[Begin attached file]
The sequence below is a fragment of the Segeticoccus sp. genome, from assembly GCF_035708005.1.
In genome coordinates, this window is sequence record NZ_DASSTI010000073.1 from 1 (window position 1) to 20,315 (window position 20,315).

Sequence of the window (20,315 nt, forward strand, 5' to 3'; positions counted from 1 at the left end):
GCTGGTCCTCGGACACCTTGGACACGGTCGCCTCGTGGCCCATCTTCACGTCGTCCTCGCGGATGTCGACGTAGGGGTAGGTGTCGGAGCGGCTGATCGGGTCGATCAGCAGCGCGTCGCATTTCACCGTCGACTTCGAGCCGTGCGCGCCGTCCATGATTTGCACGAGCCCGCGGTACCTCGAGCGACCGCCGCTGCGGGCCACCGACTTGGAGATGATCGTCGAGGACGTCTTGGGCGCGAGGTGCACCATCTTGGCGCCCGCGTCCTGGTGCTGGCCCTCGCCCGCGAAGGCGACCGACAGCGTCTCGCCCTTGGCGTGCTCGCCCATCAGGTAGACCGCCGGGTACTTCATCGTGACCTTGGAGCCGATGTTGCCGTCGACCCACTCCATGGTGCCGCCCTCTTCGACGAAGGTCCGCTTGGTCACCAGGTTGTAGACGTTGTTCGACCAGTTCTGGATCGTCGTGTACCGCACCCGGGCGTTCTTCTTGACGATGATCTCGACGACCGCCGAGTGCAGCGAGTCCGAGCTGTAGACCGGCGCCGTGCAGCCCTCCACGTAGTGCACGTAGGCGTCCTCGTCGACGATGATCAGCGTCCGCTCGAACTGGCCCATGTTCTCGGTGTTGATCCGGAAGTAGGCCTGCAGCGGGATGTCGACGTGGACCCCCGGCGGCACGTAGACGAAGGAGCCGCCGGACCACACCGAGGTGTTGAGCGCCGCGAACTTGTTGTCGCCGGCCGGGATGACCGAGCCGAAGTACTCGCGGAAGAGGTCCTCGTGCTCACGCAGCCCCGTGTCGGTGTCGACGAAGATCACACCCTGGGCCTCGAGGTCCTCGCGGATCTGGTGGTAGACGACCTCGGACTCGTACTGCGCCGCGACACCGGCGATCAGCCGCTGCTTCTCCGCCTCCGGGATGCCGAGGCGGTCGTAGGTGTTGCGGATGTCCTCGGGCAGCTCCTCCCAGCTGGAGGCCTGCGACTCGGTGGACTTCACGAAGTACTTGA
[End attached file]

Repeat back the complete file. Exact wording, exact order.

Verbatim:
The sequence below is a fragment of the Segeticoccus sp. genome, from assembly GCF_035708005.1.
In genome coordinates, this window is sequence record NZ_DASSTI010000073.1 from 1 (window position 1) to 20,315 (window position 20,315).

Sequence of the window (20,315 nt, forward strand, 5' to 3'; positions counted from 1 at the left end):
GCTGGTCCTCGGACACCTTGGACACGGTCGCCTCGTGGCCCATCTTCACGTCGTCCTCGCGGATGTCGACGTAGGGGTAGGTGTCGGAGCGGCTGATCGGGTCGATCAGCAGCGCGTCGCATTTCACCGTCGACTTCGAGCCGTGCGCGCCGTCCATGATTTGCACGAGCCCGCGGTACCTCGAGCGACCGCCGCTGCGGGCCACCGACTTGGAGATGATCGTCGAGGACGTCTTGGGCGCGAGGTGCACCATCTTGGCGCCCGCGTCCTGGTGCTGGCCCTCGCCCGCGAAGGCGACCGACAGCGTCTCGCCCTTGGCGTGCTCGCCCATCAGGTAGACCGCCGGGTACTTCATCGTGACCTTGGAGCCGATGTTGCCGTCGACCCACTCCATGGTGCCGCCCTCTTCGACGAAGGTCCGCTTGGTCACCAGGTTGTAGACGTTGTTCGACCAGTTCTGGATCGTCGTGTACCGCACCCGGGCGTTCTTCTTGACGATGATCTCGACGACCGCCGAGTGCAGCGAGTCCGAGCTGTAGACCGGCGCCGTGCAGCCCTCCACGTAGTGCACGTAGGCGTCCTCGTCGACGATGATCAGCGTCCGCTCGAACTGGCCCATGTTCTCGGTGTTGATCCGGAAGTAGGCCTGCAGCGGGATGTCGACGTGGACCCCCGGCGGCACGTAGACGAAGGAGCCGCCGGACCACACCGAGGTGTTGAGCGCCGCGAACTTGTTGTCGCCGGCCGGGATGACCGAGCCGAAGTACTCGCGGAAGAGGTCCTCGTGCTCACGCAGCCCCGTGTCGGTGTCGACGAAGATCACACCCTGGGCCTCGAGGTCCTCGCGGATCTGGTGGTAGACGACCTCGGACTCGTACTGCGCCGCGACACCGGCGATCAGCCGCTGCTTCTCCGCCTCCGGGATGCCGAGGCGGTCGTAGGTGTTGCGGATGTCCTCGGGCAGCTCCTCCCAGCTGGAGGCCTGCGACTCGGTGGACTTCACGAAGTACTTGA